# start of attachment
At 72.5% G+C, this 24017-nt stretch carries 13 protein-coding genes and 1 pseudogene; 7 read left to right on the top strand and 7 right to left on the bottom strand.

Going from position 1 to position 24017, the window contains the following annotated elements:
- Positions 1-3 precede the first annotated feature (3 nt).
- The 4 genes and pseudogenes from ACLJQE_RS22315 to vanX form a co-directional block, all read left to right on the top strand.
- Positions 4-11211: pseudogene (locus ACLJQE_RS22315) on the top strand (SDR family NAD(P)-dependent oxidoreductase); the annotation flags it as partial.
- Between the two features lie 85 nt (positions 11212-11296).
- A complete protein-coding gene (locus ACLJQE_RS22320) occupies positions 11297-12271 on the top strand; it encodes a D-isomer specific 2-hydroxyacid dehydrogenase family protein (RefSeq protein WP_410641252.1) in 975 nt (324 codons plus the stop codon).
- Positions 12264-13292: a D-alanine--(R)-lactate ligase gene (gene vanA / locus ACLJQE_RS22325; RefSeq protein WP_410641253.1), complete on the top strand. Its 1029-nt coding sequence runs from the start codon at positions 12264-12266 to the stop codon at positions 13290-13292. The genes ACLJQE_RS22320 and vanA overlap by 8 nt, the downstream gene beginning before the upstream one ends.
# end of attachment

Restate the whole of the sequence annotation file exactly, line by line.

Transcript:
At 72.5% G+C, this 24017-nt stretch carries 13 protein-coding genes and 1 pseudogene; 7 read left to right on the top strand and 7 right to left on the bottom strand.

Going from position 1 to position 24017, the window contains the following annotated elements:
- Positions 1-3 precede the first annotated feature (3 nt).
- The 4 genes and pseudogenes from ACLJQE_RS22315 to vanX form a co-directional block, all read left to right on the top strand.
- Positions 4-11211: pseudogene (locus ACLJQE_RS22315) on the top strand (SDR family NAD(P)-dependent oxidoreductase); the annotation flags it as partial.
- Between the two features lie 85 nt (positions 11212-11296).
- A complete protein-coding gene (locus ACLJQE_RS22320) occupies positions 11297-12271 on the top strand; it encodes a D-isomer specific 2-hydroxyacid dehydrogenase family protein (RefSeq protein WP_410641252.1) in 975 nt (324 codons plus the stop codon).
- Positions 12264-13292: a D-alanine--(R)-lactate ligase gene (gene vanA / locus ACLJQE_RS22325; RefSeq protein WP_410641253.1), complete on the top strand. Its 1029-nt coding sequence runs from the start codon at positions 12264-12266 to the stop codon at positions 13290-13292. The genes ACLJQE_RS22320 and vanA overlap by 8 nt, the downstream gene beginning before the upstream one ends.